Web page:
Garcinia cambogia is an exotic fruit whose dried rind contains high concentrations of hydroxycitric acid (HCA) at levels ranging from 10% to 30%. This fruit acid is closely related to citric acid, which is a key component of the metabolic pathway (the citric acid cycle) through which cells derive energy from carbohydrate and protein. Garcinia cambogia is mainly marketed for weight loss and appetite suppression.
How does Garcinia cambogia work?
The hydroxycitric acid present in Garcinia cambogia extract blocks a metabolic enzyme (adenosine triphosphatase citrate-lyase) which is needed to convert citric acid to substances (oxaloacetate and acetyl coenzyme A) involved in fatty acid synthesis.
By competitively blocking the citric acid cycle, hydroxycitric acid supplements work by reducing the conversion of excess dietary carbohydrate into fat. Instead, hydroxycitric acid causes excess carbohydrate to be stored as starchy glycogen in muscle and liver cells.
These effects interfere with the main metabolic cycle involved in energy production in cells. In fact, the citric acid cycle is arguably the most important series of metabolic reactions that occurs in your body. Also known as Krebs cycle after the biochemist, Sir Hans Adolf Krebs who shared a Nobel Prize for its discovery, the citric acid cycle takes place within the mitochondria of all your cells, with the exception of mature red blood cells (which lack mitochondria).
While hydroxycitric acid may help to curb appetite and promote weight loss, it has the potential to cause serious side effects and its safety has been called into question. Given that it is such a popular supplement, you would expect it to be highly effective for weight loss, but does Garcinia cambogia work?
Garcinia cambogia and weight loss
Some early studies found that taking hydroxycitric acid supplements for four weeks produced weight losses of between 2.2kg and 5.5kg with no other changes in calorie intake or lifestyle.
However, other trials have not find any weight changes in people taking Garcinia cambogia extract for ten weeks, and a study published in the JAMA did not find any significant weight loss in men and women taking Garcinia cambogia (equivalent to 1500mg hydroxycitric acid per day) compared with placebo over 12 weeks.
A meta-analysis which combined the results of 9 clinical trials, involving data from 465 people, found a small but statistically significant difference in body weight (0.88 kg greater reduction) between those taking Garcinia extract or hydroxycitric acid compared with placebo, in trials lasting up to 12 weeks. This translates to about 1% in body weight loss more than with placebo, which is not that impressive for a three-month intervention.
Is Garcinia cambogia safe?
A safety assessment of Garcinia cambogia and hydroxycitric acid published in 2012 found there was little evidence to support their potential effectiveness and long-term benefits. Most studies involved low numbers of people and none lasted more than 12 weeks.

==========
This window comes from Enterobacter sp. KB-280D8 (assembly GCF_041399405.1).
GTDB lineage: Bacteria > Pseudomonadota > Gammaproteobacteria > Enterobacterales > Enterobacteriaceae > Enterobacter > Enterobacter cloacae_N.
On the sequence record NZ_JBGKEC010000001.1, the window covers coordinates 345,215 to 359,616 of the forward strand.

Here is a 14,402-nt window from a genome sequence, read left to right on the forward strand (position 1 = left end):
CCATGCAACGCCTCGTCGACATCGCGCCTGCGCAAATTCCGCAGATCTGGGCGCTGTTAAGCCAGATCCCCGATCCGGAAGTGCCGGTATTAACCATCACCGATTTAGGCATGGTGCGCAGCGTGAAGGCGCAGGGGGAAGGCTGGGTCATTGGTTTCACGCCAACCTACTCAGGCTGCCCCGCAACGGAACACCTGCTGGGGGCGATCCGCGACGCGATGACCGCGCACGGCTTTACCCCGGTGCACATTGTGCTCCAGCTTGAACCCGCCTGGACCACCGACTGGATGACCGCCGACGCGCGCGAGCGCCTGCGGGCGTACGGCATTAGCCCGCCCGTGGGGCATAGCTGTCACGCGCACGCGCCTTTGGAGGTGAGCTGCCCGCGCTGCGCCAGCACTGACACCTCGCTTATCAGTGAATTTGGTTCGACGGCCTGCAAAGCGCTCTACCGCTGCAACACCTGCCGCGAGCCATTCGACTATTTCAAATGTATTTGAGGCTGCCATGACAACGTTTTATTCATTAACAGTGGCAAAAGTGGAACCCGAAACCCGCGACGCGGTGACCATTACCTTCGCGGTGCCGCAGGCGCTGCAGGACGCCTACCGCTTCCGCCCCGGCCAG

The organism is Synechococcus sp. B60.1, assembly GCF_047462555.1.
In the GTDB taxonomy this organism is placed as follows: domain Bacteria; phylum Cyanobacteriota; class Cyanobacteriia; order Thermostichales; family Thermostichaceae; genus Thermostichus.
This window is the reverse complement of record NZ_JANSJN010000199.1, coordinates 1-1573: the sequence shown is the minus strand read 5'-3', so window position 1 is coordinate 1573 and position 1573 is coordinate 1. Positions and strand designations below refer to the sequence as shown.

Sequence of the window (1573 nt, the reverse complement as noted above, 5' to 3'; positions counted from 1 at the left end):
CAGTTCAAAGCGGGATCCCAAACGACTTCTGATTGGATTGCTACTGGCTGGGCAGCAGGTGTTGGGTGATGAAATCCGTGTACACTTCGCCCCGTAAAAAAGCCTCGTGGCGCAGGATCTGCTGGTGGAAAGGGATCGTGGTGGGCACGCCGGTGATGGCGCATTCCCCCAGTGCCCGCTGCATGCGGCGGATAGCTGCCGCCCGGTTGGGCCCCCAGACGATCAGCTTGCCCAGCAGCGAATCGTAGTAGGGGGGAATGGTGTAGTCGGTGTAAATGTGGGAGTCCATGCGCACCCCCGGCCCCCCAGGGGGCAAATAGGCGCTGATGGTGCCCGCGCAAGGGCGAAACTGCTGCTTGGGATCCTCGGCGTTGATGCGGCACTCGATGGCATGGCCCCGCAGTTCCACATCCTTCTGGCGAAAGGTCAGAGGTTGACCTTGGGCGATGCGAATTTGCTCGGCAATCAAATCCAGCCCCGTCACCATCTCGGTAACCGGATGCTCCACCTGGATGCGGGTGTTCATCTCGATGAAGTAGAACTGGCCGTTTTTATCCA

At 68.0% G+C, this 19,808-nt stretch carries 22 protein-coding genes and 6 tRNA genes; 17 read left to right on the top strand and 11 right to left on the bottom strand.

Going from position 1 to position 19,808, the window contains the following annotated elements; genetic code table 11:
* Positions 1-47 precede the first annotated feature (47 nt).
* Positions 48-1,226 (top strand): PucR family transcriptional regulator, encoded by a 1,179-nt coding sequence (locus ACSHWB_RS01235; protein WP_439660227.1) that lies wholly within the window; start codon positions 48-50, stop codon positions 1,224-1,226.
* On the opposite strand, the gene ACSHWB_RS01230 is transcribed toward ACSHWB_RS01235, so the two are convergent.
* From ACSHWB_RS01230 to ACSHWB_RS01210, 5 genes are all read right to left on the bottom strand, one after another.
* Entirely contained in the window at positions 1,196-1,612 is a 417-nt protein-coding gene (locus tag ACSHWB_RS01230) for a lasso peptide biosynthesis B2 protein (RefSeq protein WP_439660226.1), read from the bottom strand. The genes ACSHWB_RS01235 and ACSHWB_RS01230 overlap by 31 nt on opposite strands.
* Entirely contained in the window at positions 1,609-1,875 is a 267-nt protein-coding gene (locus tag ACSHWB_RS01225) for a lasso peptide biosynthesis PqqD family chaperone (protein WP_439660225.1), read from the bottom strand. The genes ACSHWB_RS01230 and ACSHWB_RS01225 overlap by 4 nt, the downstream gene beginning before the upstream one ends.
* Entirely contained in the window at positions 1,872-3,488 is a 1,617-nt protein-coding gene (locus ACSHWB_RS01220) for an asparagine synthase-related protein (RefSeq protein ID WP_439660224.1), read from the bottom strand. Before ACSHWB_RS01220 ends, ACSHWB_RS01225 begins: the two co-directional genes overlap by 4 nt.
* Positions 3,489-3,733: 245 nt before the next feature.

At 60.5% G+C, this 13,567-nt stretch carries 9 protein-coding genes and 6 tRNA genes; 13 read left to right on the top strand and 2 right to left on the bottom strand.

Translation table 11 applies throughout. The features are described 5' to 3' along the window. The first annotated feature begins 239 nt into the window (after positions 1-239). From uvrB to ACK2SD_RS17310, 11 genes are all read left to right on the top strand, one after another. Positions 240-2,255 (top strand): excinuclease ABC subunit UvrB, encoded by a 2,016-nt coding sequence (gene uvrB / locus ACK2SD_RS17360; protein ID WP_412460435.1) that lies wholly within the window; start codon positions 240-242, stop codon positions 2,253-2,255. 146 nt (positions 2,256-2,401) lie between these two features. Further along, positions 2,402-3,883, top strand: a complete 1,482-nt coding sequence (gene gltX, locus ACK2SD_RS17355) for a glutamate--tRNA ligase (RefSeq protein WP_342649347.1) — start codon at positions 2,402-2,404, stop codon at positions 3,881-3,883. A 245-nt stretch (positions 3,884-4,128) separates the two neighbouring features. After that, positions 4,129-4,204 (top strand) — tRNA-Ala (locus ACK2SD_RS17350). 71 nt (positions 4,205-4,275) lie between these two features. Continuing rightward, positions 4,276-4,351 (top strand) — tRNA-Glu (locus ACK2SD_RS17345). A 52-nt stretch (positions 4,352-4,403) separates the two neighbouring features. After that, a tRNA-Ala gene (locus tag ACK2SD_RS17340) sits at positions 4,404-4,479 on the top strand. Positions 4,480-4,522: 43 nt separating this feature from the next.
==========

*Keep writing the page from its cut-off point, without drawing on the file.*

A follow-up safety assessment of hydroxycitric acid, published in 2017, again concluded that there is a lack of adequate safety data in humans – especially in relation to the male reproductive system; high doses in animals has been associated with testicular shrinking and lowered sperm counts.
As Garcinia cambogia supplements affect the citric acid cycle, which is key to cell energy metabolism, they may have serious side effects in people with pre-existing metabolic disorders, such as diabetes or polycystic ovary syndrome, or who are taking other medications – especially those that are metabolised by a liver enzyme called CYP2B6.
If you have diabetes, or are taking any prescribed drugs for any condition, avoid Garcinia cambogia supplements to prevent liver side effects. If you do choose to take them, avoid alcohol to help limit effects on the liver. Instead, seek weight loss advice from your doctor. You are likely to achieve better results from following a lower glycemic index diet or the Mediterranean-style DASH diet, for example, especially if you have high blood pressure.
Garcinia cambogia side effects
Non-serious side effects reported in clinical trials include headache, skin rash, the common cold, and gastrointestinal symptoms such as nausea or abdominal pain (which may relate to liver changes). In one study, these gastrointestinal side effects were twice as common in those taking Garcinia extracts compared with placebo.
In real life users, there have been a few case reports of serious side effects with Garcinia cambogia, ranging from liver, heart, kidney and testicular toxicity (with decreased sperm counts) to muscle pain.
Taking Garcinia cambogia has been found to raise levels of liver enzymes in some people within one week of starting to take it. In one case, Garcinia cambogia was associated with liver failure that required transplantation in a 34-year-old male who took two 80 mg capsules of a Garcinia cambogia 5:1 extract (equivalent to 400mg of standard preparation) three times daily before meals for five months.
One woman with type 2 diabetes took Garcinia cambogia extract for a month and lost around 40 pounds in weight, but was then admitted to intensive care with diabetic ketoacidosis and pancreatitis. As she was also taking nine prescribed medications, and had significantly cut back on food intake, it was unclear whether or not the Garcinia cambogia was the cause.
While these cases are unusual, and certainly more rare than those associated with many prescribed drugs, it is important to be cautious. If you decide to take Garcinia cambogia for weight loss, seek medical advice first.
If you have diabetes, or are taking any medications, it is best to avoid Garcinia cambogia as interactions are likely due to the way it affects cell metabolism. Garcinia extracts should never be taken during pregnancy or breast-feeding.